Greggs (LON: GRG) shares are down 1% this morning and yet there’s a surge of buying by private investors in the stock. There’s no particular news concerning Greggs released to the market – so what is driving this buying?
We should also probably note that for a company Greggs size the buying of individual investors is unlikely to move the price much, if at all. It’s institutions that will do that. So, if individuals are buying but institutions are not, what’s going on here? The answer might well lie in a bit of stock market and economic theory.
We’re all experts in our own lives, we’re all well informed about what we can actually see. This normally means that the experts in the stock market are better informed than we are as individual investors. Few of us know about lithium mining, or tractor making, as examples. So, the folk who read all the reports might well know more than we do.
But now think of Greggs – and that the next trading update comes in 10 day’s time.
So, Greggs. It’s the sausage roll and pasty shop. Or that bacon roll and coffee deal in the morning. Or rather, that network of shops covering the country which provides those things. Clearly, it took a horrible hit with lockdown. The continuation of work from home after re-opening at least on a part-time basis is also likely to hurt such passing trade.
Well, OK, that’s the theory at least. But who are the people most likely to be able to note what that passing trade is like? Quite so – it’s the individual investors who might stop in of a morning, or who pass by on the way. That is, it’s possible that the individual investors are the people better informed about footfall and thus a guide to sales than those awaiting that trading announcement in 10 days time.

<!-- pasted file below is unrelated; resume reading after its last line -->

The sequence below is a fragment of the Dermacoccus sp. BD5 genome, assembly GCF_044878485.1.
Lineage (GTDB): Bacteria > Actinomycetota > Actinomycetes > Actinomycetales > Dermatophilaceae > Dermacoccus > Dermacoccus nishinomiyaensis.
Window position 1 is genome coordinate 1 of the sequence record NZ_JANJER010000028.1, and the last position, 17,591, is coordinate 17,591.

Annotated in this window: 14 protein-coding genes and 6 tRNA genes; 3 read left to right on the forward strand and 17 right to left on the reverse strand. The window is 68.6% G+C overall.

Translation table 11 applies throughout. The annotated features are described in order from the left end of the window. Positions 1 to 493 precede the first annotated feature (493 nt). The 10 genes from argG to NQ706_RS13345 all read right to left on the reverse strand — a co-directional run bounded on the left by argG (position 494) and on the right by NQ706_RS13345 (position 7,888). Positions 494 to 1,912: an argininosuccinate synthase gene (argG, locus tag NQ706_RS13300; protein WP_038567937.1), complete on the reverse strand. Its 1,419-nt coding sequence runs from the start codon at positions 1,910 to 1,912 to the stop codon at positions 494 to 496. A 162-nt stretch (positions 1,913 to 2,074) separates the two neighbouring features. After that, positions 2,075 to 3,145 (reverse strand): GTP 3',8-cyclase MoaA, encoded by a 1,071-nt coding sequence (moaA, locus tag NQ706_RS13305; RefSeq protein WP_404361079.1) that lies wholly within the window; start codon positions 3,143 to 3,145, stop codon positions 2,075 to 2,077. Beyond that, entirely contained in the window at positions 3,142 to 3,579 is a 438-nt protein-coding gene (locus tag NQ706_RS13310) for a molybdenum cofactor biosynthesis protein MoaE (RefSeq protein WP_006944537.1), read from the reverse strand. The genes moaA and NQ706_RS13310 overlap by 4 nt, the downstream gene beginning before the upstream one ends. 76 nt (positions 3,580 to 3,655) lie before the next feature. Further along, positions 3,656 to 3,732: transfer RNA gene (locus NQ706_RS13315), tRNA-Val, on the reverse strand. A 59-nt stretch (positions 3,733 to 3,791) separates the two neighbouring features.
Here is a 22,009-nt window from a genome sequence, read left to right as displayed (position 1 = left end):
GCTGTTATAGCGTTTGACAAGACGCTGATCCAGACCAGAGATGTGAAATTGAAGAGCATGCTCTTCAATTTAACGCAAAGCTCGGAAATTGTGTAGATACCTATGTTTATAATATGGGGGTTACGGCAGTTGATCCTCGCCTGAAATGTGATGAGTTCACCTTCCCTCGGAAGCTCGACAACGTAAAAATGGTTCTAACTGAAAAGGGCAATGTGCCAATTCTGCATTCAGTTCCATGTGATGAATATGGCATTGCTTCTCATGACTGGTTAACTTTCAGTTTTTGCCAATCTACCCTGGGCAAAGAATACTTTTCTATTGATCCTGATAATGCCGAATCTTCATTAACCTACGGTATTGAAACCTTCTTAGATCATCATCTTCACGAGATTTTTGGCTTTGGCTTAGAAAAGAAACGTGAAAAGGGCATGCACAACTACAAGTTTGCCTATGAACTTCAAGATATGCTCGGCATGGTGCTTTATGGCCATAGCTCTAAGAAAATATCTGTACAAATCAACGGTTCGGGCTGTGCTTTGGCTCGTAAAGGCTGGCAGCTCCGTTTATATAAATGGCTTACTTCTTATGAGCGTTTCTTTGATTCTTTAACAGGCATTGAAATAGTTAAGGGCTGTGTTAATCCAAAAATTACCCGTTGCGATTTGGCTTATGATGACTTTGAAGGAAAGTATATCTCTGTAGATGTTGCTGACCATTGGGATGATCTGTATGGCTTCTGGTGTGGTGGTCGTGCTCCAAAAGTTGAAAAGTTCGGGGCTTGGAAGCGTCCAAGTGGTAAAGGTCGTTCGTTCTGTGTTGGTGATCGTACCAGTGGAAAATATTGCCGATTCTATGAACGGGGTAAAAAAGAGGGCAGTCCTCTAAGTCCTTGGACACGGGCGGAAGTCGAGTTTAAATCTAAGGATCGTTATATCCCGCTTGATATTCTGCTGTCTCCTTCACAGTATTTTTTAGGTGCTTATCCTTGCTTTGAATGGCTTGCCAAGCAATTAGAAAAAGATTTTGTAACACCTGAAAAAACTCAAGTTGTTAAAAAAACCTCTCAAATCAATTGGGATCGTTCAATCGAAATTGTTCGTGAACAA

Think about it for a moment. We can have a large number of trades, but from small investors, so the gross size of share purchases is not large. Therefore the price is not moving as yet – if the institutions believed that trading result was going to be Bonzer! Then the price would already be moving up on the back of their much larger purchases.
So, is that trading update going to be good? Maybe the small investors are observing and have got it right. It could also be people assuming that trade will have returned – an assumption which may or may not be correct. Usefully, this is also something that can be checked. Drop in for a cheese slice and ask the staff – trade back to pre-lockdown as yet?
The medium term determinant of the Gregg’s share price is likely to be that trading announcement in 10 days. What’s footfall looking like given the end of lockdown and how big is the hangover from those still at least partially working from home? Any trading position now should be determined by views on those two questions.
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Tim Worstall is a freelance writer specialising in economics and the financial markets.